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Los Angeles sees rise in anti-Asian hate crimes

By LIA ZHU in San Francisco | China Daily | Updated: 2021-10-23 08:43

A person walks past the offices of the International Cinematographers Guild Local 600 in Los Angeles, California, US, Oct 22, 2021. [Photo/Agencies]

Los Angeles County, the largest county in the United States with 10.1 million people and of which 15 percent are Asian Americans, has reported a 76 percent increase in anti-Asian hate crimes related to the COVID-19 pandemic last year.

In a report released on Wednesday, the Los Angeles County Commission on Human Relations said anti-Asian hate crimes rose to 44 in 2020 from 25 in 2019. That is the largest number since 2001, when there were 42 anti-Asian hate crimes after the Sept 11 terrorist attacks in which the victims were South Asian.

The agency collected and analyzed data from the Los Angeles County Sheriff's Department, more than 40 city police departments, and dozens of police agencies at schools and community organizations. It has received about 1,400 reports since its launch in June last year.

In 10 of the 44 anti-Asian crimes, the suspects explicitly blamed the victims for COVID-19. In 15 of those crimes, anti-Chinese slurs were specifically used.

The most frequent criminal offense was simple assault, followed by intimidation, vandalism and aggravated assault.

In one hate crime cited in the report, a Chinese man was waiting at a bus stop when a white woman across the street started yelling,"Go back where you came from!" and then crossed the street and punched him three times in the face.

In another incident, a Vietnamese woman found her vehicle vandalized with a curse word scratched into the hood followed by "C19". The front passenger window was found shattered, with all the tires punctured and the dashboard, seats and center console damaged.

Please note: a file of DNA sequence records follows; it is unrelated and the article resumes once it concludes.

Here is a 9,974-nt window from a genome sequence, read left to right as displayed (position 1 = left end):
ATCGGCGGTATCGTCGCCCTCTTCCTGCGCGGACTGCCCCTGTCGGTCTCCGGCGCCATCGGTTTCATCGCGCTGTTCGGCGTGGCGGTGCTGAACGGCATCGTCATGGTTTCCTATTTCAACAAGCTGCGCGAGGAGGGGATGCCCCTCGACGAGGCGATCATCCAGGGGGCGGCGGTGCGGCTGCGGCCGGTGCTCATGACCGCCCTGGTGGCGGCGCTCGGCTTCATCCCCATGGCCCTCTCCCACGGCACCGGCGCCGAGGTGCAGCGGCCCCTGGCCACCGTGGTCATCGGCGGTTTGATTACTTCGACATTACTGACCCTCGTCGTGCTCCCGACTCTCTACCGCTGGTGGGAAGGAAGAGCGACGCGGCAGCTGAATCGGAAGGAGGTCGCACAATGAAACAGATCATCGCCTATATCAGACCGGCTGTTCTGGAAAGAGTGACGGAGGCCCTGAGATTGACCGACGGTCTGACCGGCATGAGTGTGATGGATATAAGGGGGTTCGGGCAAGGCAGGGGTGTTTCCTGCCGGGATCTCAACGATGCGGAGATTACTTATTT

The report also noted that underreporting of hate crimes is a serious problem in the Asian community because of language and cultural barriers, immigration status, unfamiliarity with the criminal justice system, and fear of retaliation.

"It did not help that the former president repeatedly referred to COVID-19 as 'China virus' and 'kung flu'," said Human Relations Commission President Guadalupe Montano in a statement.

A 2020 study on politicians' stigmatizing rhetoric about Asian Americans suggests that former president Donald Trump is the greatest spreader among politicians of anti-Asian American rhetoric related to the pandemic.

"I notice a lot of fear in my community, and it's real," said Larry Yee, San Francisco's police commissioner who grew up in San Francisco's Chinatown.

Biggest increase

California's Department of Justice reported that anti-Asian hate crimes more than doubled, with a 107 percent jump from 2019, the biggest percentage increase among demographic groups.

"Right now, we are in a state of emergency and a state of crisis when it comes to API hate," said Californian Attorney General Rob Bonta.

A new study examining data from 16 jurisdictions across the US found a 164 percent increase in anti-Asian hate crime reports in the first quarter of 2021 over the same period last year.

New York saw the greatest increase at 223 percent, followed by 140 percent in San Francisco, 80 percent in Los Angeles and 60 percent in Boston, according to the study by the Center for the Study of Hate and Extremism at California State University, San Bernardino.

Stop AAPI Hate, a platform tracking self-reported anti-Asian hate incidents, has received more than 4,500 incidents in the first six months of this year, almost the same number as last year.

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